R.A. Dickey 2013 Player Profile

What is so funny about inconsistency?

What is so funny about inconsistency?

I believe that Willie Stargell summed up knuckleballs best when he said “Throwing a knuckleball for a strike is like throwing a butterfly with hiccups across the street into your neighbor’s mailbox.” The pitch was originally invented to minimize the spin of the ball in flight, which causes an erratic, unpredictable motion.  Originally viewed as a “trick” pitch, the knuckleball is developed by pitchers who are converted to using the motion after experiencing limited success with conventional pitches, such as the case of R.A. Dickey.

 

Dickey was originally drafted by the Texas Rangers in the first round of the 1996 draft. After noticing that he was missing a ligament in his right elbow joint, doctors were surprised that he could pitch at all, much less effectively to major league hitters. After making his debut in 2001, he experienced only marginal success for the next several years, often being called back and forth from AAA. He switched clubs during the next few years, appearing for both the Minnesota Twins and Seattle Mariners, before being signed by the New York Mets in 2010.

 

Since 2010 Dickey has experienced major success in the National League, posting an ERA under 3.28 in each of the last three seasons, including posting a sparkling 2.73 ERA last season, the cherry atop of his 20 win, Cy-Young Award winning season. After taking a step back and looking at his career, one would wonder what took him so long to start succeeding and if this newfound success is sustainable. Viewed by most major publications going into the 2013 season as one of the top 20 pitchers in baseball, its widely been assumed that his 2012 performance is repeatable. But is that really the case? Knuckleball pitchers can often experience enormous amounts of success in any given season before retreating back to mediocrity, with Tim Wakefield being a good example.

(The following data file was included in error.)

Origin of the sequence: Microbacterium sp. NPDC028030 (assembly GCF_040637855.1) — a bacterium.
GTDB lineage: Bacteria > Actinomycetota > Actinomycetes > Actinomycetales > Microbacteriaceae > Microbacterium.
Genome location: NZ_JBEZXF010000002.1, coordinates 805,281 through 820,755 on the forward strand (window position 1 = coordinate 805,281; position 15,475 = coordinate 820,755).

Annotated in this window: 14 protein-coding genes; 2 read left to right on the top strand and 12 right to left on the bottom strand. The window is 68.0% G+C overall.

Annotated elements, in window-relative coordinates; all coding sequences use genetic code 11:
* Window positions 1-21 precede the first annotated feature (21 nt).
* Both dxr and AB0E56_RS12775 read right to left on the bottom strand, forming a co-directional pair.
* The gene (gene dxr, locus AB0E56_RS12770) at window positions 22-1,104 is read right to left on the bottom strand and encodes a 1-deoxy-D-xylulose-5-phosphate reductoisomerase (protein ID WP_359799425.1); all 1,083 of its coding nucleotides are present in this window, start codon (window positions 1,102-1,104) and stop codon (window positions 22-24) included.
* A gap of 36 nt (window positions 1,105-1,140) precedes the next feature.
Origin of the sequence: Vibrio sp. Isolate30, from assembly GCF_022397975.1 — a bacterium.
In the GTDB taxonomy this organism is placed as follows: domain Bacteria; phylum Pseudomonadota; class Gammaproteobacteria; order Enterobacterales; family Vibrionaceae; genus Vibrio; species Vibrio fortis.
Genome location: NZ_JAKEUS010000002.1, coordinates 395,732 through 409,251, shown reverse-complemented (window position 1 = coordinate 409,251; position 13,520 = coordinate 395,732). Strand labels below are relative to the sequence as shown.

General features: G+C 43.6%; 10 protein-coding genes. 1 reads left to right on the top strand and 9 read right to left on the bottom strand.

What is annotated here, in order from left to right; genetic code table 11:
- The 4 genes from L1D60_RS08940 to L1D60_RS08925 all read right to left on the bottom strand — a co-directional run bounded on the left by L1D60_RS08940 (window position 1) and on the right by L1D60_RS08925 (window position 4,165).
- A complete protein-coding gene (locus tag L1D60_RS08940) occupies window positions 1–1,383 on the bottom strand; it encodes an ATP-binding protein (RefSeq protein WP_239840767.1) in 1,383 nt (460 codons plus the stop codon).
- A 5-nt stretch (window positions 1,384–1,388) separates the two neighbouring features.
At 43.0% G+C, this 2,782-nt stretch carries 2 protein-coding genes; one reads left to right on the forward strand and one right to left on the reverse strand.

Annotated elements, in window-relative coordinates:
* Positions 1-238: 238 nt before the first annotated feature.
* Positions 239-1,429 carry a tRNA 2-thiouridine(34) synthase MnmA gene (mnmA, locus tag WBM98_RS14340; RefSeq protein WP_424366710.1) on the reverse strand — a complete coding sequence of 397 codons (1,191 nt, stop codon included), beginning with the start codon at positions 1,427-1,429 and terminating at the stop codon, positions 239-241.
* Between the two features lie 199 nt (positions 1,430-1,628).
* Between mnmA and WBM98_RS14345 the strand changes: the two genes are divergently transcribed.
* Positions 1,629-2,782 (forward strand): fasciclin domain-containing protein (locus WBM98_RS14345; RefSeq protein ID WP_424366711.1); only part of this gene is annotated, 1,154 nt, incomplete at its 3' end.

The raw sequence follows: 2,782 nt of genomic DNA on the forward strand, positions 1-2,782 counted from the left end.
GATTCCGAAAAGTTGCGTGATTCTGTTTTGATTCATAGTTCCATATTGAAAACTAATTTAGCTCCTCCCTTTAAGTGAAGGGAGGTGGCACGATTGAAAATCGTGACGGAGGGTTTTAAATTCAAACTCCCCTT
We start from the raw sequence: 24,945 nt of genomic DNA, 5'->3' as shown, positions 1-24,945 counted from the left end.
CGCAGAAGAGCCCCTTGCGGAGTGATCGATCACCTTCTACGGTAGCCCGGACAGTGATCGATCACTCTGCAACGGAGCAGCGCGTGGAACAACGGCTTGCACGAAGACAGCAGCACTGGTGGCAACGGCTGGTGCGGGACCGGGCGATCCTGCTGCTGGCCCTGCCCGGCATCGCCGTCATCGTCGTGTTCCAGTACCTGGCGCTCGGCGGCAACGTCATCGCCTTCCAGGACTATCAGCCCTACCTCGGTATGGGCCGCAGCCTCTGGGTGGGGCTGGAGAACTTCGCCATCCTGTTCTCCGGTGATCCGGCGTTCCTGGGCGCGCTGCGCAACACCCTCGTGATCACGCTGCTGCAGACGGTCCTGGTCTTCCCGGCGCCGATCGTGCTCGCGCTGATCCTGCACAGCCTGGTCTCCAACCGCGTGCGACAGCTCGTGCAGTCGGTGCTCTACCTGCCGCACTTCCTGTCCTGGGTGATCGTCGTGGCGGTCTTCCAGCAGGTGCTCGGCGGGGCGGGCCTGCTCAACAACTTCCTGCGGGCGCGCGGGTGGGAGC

Wakefield, similar to Dickey, has experienced successful seasons in the past. He won more than 15 games four times in his career, but each time had at least a season of mediocrity in between, including one stretch from 1999-2005 with barely winning 12 games. Since throwing the knuckleball is incredibly difficult to control for an extended period of time, it has developed the reputation of being a “feel” pitch which can quickly desert the hurler at any point in time.  Such is the case with Dickey this spring, who in his recent World Baseball Classic debut, was absolutely lit up by the country of Mexico, despite them not having a very star-studded lineup. Moving from the NL to the AL East is always going to negatively impact a pitcher’s ERA and WHIP, so the concerns that people have about Dickey repeating last year’s 2012 campaign are absolutely reasonable.

 

Dickey’s supporters like to point out that he isn’t a “traditional” knuckleball pitcher since his throwing speed is greatly increased compared to others that have thrown the pitch in the past (Dickey can top out close to 85MPH, whereas other knuckleballers never broke 72MPH). Although this sounds good in theory, other pitches that are thrown have great deals of movement and also vary in speed such as curveballs and sliders. Batters have adjusted to those in the past, much as I believe that they will adjust to Dickey in 2013. Regardless of how the pitch looks getting into the strike zone, it will still need to get there at some point, somehow.